Since working as a diver in the Great Barrier Reef, marine litter (particularly plastics) was a growing issue that I could see impacting our beautiful oceans. One of the things that called more my attention were plastic bottles. In most developed countries, tap water is safe to drink and use! We are so damn lucky to have access to fresh drinkable water. However, we continuously look for convenience and a quick fix, especially when it is warm and sweaty. Currently, in the market, we have a vast amount of reusable bottle options where to choose, that there is no excuse to keep buying single-use. In my case, I did an experiment last year when I went to the Philippines. I brought my bottle buddy everywhere with me, and to my surprise in many of the little islands, local communities were trying to fight back plastic pollution, and one of the measures were water tanks in almost every little shop and bar. For a small fee of around $0.20AUD, you were able to fill up your bottle with fresh filtered water, but without the plastic cost. In a whole month backpacking through the islands, I think I only bought a bottle of water twice. I personally use this one because it fits in my bike bottle holder, it is insulated, and my mum gave it to me haha. 

Quick facts:

-    There is no evidence that bottled water is “purer” than tap water, but surely it is way more expensive than opening the tap and grabbing a glass.

-    A plastic bottle will take up to 1000 years to break down in landfill.

-    They often end up in the ocean, becoming microplastics, and impacting marine life.

Lesson 3: Cutlery and plates


Oh, plastic cutlery and plates….my dearest enemies. How many times when we go out for lunch, there will be no other option than the plastic spoon and fork? Or the takeaway containers? To avoid these single-use items, you need to come prepared. Luckily, reusable cutlery and containers don’t need to take much space, they look cool, and they could be cheaper than a latte. In my case, I have always carried this camping spork from Light my Fire (you can get few options at Paddy Pallin stores, click here), and I recently spoiled myself with a Retub container. The cool thing behind the Retub concept is that you can swap the inner glassware in partnered restaurants, meaning that you don’t always need to have a sparkling clean container to avoid using plastic ones, making it perfect when you are on the go during a busy day (especially when you are a student, barely spending time at home more than just to shower and get clean clothes). Check out their modern-looking containers here, and you can find more info about the partnered restaurants clicking here.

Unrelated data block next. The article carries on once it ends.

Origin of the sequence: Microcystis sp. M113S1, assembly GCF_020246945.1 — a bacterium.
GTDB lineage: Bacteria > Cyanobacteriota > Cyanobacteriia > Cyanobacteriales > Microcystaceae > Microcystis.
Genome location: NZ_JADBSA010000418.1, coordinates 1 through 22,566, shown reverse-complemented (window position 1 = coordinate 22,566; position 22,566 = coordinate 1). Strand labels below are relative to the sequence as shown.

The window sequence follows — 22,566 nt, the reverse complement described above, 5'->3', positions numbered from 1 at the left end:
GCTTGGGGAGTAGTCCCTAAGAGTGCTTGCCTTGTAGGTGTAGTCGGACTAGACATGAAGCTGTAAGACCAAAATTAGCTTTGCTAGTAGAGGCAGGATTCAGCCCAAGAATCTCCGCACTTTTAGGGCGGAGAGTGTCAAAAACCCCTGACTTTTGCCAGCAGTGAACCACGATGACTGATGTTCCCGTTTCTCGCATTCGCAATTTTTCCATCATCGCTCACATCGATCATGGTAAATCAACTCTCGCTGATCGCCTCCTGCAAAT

On a side note, I have been travelling with a collapsible plate from Sea to Summit, and it has totally made a difference when trying to avoid plastic overseas (Paddy Pallin has them too! Click here). 

Quick facts:

-    Even when plastic plates are made out of recyclable materials, sorting machines usually will mistake them for paper, because of their flat shape.

-    On the other hand, plastic cutlery’s shape makes them hard to classify as well, as machines are usually designed to separate containers, such as bottles and tubs. 

-    According to Greenpeace, around 4 million trees are cut to produce 57 billion pairs of chopsticks every year. Is that a good enough reason to get some reusable ones?



Clean Up Australia

Sustainability Victoria